LockBit Ransomware is Now Capable of Encrypting Linux Virtual Machines

CrowdStrike researchers have noted that Linux malware attacks have risen to over 35% last year when compared to 2020. Most of the targets are aimed at IoT for launching DDoS attacks, stated researchers.

They have also mentioned three malware families – XorDDoS, Mirai, and Mozi, which contributed to over 22% of the total attacks last year, against Linux devices. These are now seen as a growing threat, as Linux powers most of the systems in wild today.

Spike in Linux Malware Attacks

Cyberattacks Against Linux Devices Have Spiked 35% in 2021

Although we see several client-facing OS today, most of them are running on the Linux kernel as their base. As Linux is a critical part for many, hackers are in a constant mood to attack and exploit any bug found in Linux. And IoTs are their main targets, as they’re growing in number lately.

IoT devices often come with a single major purpose and are mostly neglected by most users. Any bugs within or weak credentials used by owners can let hackers take over them, and form a botnet for launching DDoS attacks. Aside from DDoS, compromised IoT devices can also be used for breaching into corporate networks, mine cryptocurrency, serve as hackers C2 and facilitate spam email campaigns.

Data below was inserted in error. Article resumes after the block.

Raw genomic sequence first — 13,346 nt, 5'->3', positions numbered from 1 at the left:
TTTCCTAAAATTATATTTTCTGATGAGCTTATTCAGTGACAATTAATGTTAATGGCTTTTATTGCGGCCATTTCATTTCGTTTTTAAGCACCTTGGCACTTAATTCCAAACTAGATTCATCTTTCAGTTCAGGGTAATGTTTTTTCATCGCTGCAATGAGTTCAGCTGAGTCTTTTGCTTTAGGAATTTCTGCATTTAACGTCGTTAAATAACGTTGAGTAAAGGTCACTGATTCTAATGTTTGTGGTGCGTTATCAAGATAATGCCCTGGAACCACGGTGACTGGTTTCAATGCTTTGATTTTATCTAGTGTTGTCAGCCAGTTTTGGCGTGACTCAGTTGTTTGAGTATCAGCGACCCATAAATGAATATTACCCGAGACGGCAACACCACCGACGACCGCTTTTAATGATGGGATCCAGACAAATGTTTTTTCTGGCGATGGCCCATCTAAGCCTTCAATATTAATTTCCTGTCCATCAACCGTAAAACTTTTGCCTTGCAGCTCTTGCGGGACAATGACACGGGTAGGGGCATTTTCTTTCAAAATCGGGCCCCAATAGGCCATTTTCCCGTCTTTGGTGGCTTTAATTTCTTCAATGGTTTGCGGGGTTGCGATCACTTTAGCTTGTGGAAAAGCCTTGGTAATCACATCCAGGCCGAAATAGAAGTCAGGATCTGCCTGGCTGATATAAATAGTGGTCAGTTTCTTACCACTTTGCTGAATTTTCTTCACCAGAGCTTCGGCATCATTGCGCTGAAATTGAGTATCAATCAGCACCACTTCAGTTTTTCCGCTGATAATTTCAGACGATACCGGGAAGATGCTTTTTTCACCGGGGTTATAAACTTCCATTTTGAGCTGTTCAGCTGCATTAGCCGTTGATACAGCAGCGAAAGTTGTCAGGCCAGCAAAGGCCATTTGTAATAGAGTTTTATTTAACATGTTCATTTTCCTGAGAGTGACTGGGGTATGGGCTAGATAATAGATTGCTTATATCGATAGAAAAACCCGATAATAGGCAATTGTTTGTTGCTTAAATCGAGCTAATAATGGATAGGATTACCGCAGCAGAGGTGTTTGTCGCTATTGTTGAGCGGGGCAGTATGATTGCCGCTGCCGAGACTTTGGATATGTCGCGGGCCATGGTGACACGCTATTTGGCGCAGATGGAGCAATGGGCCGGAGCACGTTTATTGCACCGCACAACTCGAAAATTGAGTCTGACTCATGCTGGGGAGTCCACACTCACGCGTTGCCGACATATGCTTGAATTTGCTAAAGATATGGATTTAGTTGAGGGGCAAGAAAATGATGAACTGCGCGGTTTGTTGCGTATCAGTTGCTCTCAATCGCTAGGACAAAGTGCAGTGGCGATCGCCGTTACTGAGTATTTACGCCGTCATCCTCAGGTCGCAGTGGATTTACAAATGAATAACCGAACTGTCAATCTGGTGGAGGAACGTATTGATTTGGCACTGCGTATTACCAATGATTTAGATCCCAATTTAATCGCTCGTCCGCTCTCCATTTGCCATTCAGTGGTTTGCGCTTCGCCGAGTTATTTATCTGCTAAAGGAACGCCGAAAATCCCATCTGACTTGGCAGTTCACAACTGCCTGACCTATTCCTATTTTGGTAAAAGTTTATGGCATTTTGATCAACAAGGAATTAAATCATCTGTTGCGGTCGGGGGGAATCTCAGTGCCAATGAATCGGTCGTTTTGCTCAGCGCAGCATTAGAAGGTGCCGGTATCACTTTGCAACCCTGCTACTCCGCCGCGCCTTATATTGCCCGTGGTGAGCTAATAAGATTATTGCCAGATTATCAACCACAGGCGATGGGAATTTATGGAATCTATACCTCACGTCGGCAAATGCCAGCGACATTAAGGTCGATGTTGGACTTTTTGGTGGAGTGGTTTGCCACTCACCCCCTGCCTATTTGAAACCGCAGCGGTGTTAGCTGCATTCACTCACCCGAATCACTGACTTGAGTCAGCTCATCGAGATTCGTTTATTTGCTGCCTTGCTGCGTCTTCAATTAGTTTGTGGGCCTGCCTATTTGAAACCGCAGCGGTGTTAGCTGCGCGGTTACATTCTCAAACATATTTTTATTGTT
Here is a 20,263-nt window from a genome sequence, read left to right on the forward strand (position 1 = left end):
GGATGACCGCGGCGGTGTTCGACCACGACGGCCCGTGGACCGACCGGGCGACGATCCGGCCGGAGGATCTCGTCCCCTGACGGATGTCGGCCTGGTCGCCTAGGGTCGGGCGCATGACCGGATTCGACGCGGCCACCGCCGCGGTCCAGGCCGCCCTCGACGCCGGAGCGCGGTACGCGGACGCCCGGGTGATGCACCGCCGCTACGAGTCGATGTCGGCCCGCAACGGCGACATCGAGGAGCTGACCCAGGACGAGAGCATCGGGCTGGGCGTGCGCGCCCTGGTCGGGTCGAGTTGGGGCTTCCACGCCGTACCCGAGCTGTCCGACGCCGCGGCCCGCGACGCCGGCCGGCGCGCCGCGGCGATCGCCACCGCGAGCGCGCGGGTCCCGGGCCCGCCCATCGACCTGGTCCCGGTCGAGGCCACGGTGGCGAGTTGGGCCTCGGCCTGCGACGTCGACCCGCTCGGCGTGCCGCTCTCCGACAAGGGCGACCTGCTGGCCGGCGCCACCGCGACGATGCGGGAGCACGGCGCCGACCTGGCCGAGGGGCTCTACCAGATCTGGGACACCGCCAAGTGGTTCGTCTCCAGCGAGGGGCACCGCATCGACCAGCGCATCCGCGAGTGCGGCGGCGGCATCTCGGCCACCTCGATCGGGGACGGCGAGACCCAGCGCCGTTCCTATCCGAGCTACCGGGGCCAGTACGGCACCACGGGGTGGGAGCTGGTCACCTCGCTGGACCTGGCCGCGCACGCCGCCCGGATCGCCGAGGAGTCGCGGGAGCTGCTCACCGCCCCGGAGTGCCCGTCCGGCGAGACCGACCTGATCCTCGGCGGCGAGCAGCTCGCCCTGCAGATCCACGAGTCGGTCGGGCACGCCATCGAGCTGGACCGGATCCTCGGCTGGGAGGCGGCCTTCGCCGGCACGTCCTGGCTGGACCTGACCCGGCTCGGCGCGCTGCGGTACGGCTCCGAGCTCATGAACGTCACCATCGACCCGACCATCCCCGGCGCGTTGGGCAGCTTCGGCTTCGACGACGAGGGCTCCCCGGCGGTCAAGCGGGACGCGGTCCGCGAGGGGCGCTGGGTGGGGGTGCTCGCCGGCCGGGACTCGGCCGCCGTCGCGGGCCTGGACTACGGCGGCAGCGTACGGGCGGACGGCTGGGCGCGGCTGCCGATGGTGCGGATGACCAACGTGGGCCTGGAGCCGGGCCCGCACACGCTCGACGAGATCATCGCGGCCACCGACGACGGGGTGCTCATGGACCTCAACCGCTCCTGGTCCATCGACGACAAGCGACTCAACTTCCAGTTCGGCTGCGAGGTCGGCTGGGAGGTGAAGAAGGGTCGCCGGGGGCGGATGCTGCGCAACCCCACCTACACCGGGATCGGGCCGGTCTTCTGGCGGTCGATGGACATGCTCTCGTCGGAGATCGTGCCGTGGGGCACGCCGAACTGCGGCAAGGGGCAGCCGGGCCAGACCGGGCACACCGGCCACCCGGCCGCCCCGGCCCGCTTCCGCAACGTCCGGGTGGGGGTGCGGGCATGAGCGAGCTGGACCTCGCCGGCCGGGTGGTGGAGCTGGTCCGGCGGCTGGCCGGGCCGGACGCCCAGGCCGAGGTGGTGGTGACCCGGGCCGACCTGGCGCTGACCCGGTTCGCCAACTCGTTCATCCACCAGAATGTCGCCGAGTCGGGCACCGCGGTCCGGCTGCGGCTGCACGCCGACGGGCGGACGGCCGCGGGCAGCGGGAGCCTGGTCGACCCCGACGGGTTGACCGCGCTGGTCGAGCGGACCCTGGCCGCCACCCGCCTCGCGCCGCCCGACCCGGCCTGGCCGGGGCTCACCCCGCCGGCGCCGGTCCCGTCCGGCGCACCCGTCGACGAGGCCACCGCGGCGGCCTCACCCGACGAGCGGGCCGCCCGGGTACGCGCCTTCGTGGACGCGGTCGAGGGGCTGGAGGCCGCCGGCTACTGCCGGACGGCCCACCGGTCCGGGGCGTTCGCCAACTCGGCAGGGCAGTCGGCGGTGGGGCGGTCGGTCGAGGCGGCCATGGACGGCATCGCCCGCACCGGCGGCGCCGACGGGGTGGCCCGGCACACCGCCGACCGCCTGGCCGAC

As they’re growing concern, researchers at CrowdStrike stated three major Linux malware families to be known by the public. These are;

XorDDoS, a Linux Trojan that uses XOR encryption for C2 communications, attacks a range of multiple Linux system architectures, like almost everything from ARM (IoT) to x64 (servers). Using port 2375, XorDDoS breaches devices through brute-forcing vulnerable devices via SSH and is notably used by Chinese hacking group “Winnti” last year.

Next up is Mirai, a notorious botnet that has a number of forked botnets since it’s an open-source project, thus having the source code being available publicly. It breaches systems through brute-forcing of weak credentials.

And lastly, Mozi is a P2P botnet that’s been in the wild for quite a time. It’s constantly evolving by adding new capabilities and uses the distributed hash table (DHT) lookup system for hiding its C2 communications from security services.

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